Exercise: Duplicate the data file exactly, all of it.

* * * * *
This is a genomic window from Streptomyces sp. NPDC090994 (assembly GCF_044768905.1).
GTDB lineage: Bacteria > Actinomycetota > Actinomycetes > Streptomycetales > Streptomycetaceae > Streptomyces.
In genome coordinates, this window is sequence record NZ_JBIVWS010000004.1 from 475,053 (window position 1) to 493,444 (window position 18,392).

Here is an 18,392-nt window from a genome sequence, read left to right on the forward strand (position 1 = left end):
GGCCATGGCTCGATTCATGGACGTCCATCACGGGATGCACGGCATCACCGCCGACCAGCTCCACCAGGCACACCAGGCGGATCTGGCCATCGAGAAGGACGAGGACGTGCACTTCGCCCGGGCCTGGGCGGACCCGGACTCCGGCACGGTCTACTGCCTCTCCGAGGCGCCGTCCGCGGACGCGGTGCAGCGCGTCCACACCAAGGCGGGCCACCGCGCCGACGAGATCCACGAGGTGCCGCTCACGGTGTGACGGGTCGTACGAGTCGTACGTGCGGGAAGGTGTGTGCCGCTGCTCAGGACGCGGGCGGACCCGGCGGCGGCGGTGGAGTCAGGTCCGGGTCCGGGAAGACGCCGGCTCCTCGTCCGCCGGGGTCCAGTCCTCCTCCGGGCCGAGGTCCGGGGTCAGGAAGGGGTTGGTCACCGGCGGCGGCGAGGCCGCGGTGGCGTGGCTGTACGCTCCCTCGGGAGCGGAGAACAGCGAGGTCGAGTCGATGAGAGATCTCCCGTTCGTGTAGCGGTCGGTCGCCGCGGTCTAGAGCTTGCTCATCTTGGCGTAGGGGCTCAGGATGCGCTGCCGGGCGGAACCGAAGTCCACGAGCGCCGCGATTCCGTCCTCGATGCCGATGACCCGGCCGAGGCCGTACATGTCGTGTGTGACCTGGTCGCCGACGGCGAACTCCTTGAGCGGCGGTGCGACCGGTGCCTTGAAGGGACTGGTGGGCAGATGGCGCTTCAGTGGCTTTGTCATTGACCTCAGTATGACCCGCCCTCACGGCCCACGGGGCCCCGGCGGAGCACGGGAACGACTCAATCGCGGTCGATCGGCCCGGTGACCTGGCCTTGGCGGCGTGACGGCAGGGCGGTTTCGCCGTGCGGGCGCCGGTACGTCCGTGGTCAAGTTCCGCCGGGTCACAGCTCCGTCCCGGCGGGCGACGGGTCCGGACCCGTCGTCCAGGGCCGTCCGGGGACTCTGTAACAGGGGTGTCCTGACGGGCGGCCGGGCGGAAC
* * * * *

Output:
This is a genomic window from Streptomyces sp. NPDC090994 (assembly GCF_044768905.1).
GTDB lineage: Bacteria > Actinomycetota > Actinomycetes > Streptomycetales > Streptomycetaceae > Streptomyces.
In genome coordinates, this window is sequence record NZ_JBIVWS010000004.1 from 475,053 (window position 1) to 493,444 (window position 18,392).

Here is an 18,392-nt window from a genome sequence, read left to right on the forward strand (position 1 = left end):
GGCCATGGCTCGATTCATGGACGTCCATCACGGGATGCACGGCATCACCGCCGACCAGCTCCACCAGGCACACCAGGCGGATCTGGCCATCGAGAAGGACGAGGACGTGCACTTCGCCCGGGCCTGGGCGGACCCGGACTCCGGCACGGTCTACTGCCTCTCCGAGGCGCCGTCCGCGGACGCGGTGCAGCGCGTCCACACCAAGGCGGGCCACCGCGCCGACGAGATCCACGAGGTGCCGCTCACGGTGTGACGGGTCGTACGAGTCGTACGTGCGGGAAGGTGTGTGCCGCTGCTCAGGACGCGGGCGGACCCGGCGGCGGCGGTGGAGTCAGGTCCGGGTCCGGGAAGACGCCGGCTCCTCGTCCGCCGGGGTCCAGTCCTCCTCCGGGCCGAGGTCCGGGGTCAGGAAGGGGTTGGTCACCGGCGGCGGCGAGGCCGCGGTGGCGTGGCTGTACGCTCCCTCGGGAGCGGAGAACAGCGAGGTCGAGTCGATGAGAGATCTCCCGTTCGTGTAGCGGTCGGTCGCCGCGGTCTAGAGCTTGCTCATCTTGGCGTAGGGGCTCAGGATGCGCTGCCGGGCGGAACCGAAGTCCACGAGCGCCGCGATTCCGTCCTCGATGCCGATGACCCGGCCGAGGCCGTACATGTCGTGTGTGACCTGGTCGCCGACGGCGAACTCCTTGAGCGGCGGTGCGACCGGTGCCTTGAAGGGACTGGTGGGCAGATGGCGCTTCAGTGGCTTTGTCATTGACCTCAGTATGACCCGCCCTCACGGCCCACGGGGCCCCGGCGGAGCACGGGAACGACTCAATCGCGGTCGATCGGCCCGGTGACCTGGCCTTGGCGGCGTGACGGCAGGGCGGTTTCGCCGTGCGGGCGCCGGTACGTCCGTGGTCAAGTTCCGCCGGGTCACAGCTCCGTCCCGGCGGGCGACGGGTCCGGACCCGTCGTCCAGGGCCGTCCGGGGACTCTGTAACAGGGGTGTCCTGACGGGCGGCCGGGCGGAAC